Do we really need another “Zombie Diaries” movie? Better question, do we really need another zombie film cluttering up the IMDB? In between films, comics, novels, television shows, merchandising–the walking dead have lost their edge. About now, they have as much capacity to put the audience on the edge of their seats as a Washington Nationals game. Too bad “Zombie Diaries 2” doesn’t buck the trend and inject any life in a shopworn genre. Watching this effort, a viewer gets a ringside view of what happens when Murphy’s Law collides with the Peter Principle.
Three months have gone since a virus wiped out practically all of the world’s population, turning the victims into the predictable flesh eating zombies. Survivors in Britain have taken refuge in military barracks; life there is harsh and brutal, but it beats the alternative of taking your chances against undead cannibals. But hope blossoms when a communication is received, promising sanctuary in Europe. But as quickly as it blooms, that hope wilts when the base suffers a devastating attack by ravenous zombies. The few survivors no have little choice but to travel to the source of the signal, however the road ahead is perilous to say the least. Not only must they travel a landscape where the living dead lurk everywhere–but possibly worse are bandits intent on imposing cruel order and satisfying their deviant desires.
“Zombie Diaries 2” was directed by the undynamic duo of Michael Barlett and Kevin Gates, and between the two of them you’d think they’d manage to get their act together and produce a halfway decent film. But despite their collective talent (or lack thereof), they don’t. The film plods along like a mammoth on tranquilizers, devoid of suspense and chock full of telegraphed shocks. With Kevin Gates also writing the script, it’s safe to say we’re not in for a great 88 minutes either. The screenplay seems to be cribbed from the worst of George Romero, the best of D grade zombie films, and whatever the hell was left over from the “28 Days Later” films that nobody had the good sense to use. The majority of the cast slog through the movie, as if dejected that they’ve been conscripted into an undead turkey. The only ones who show any life are the deviant outlaws, who seem to exist in a dreamlike state that suggests, “Wake me when the raping and mayhem starts”. Soon enough, it does.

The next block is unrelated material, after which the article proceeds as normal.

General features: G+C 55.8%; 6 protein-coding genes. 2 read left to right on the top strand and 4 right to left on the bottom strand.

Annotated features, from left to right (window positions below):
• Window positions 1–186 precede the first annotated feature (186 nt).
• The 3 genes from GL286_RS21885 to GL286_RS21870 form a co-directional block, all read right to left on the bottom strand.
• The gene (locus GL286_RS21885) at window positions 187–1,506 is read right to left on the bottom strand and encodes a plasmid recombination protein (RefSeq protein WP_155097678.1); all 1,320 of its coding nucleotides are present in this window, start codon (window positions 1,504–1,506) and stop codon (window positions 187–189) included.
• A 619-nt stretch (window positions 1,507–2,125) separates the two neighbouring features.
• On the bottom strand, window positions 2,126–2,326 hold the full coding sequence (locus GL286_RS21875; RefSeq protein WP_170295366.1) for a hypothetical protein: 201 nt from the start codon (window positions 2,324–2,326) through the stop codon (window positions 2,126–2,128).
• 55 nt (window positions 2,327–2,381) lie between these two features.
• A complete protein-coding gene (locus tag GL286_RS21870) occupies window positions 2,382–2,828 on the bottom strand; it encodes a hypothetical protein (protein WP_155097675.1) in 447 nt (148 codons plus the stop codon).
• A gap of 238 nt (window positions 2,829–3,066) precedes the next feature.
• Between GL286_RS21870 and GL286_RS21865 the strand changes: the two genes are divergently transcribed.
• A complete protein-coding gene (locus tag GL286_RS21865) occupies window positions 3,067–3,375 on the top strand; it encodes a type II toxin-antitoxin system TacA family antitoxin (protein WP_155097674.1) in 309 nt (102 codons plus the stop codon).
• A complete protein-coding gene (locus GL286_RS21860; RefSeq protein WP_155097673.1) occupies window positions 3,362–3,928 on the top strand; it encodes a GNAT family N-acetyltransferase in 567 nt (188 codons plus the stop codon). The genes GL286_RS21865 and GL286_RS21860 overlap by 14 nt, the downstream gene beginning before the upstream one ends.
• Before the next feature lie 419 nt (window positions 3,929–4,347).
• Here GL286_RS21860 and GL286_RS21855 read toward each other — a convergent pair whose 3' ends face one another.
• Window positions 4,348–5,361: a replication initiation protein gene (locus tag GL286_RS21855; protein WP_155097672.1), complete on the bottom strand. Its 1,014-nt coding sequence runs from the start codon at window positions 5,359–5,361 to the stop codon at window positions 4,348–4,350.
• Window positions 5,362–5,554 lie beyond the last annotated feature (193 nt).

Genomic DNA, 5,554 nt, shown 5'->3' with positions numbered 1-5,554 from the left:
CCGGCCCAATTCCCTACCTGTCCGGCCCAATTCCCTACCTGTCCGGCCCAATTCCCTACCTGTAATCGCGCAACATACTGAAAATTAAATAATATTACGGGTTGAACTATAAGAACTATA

There are a few bright spots in all of this. Joshua Dunlop’s and Natalie Wickens’ zombie makeup looks fairly good, despite the film’s tiny fundage. Also commendable is the camerawork by George Carpenter, whose creative POV shots provide enough eye candy that’s enough to prevent the viewer from switching the proceedings off in favor of better entertainment. But it’s a pity their efforts are wasted, buried under a tidal wave of cinematic mediocrity that engulfs the entire film. Special commendation goes to editors Drew Cunningham and Mark Tehnsuko, who were wise enough to trim it down to under 90 minutes. God only knows what would have happened to the audience who had to bear witness to more of this; many would probably be confined to a hospital, the kind where the patients play with modeling clay the entire day.
“Zombie Diaries 2” might be interesting to die hard zombie fans, who salivate at the sight of shambling undead like one of Pavlov’s dogs. But for any other horror fans, it has very little to offer. There’s numerous zombie films out there that are better, it’d be wise to check them out instead.
Michael Bartlett, Kevin Gates (director) / Kevin Gates (screenplay)
CAST: Philip Brodie … Maddox
Alix Wilton Regan … Leeann
Rob Oldfield … Jonesy
Vicky Araico … Kayne
Toby Bowman … Nicholson
Okorie Chukwu … Carter
Russell Jones … Goke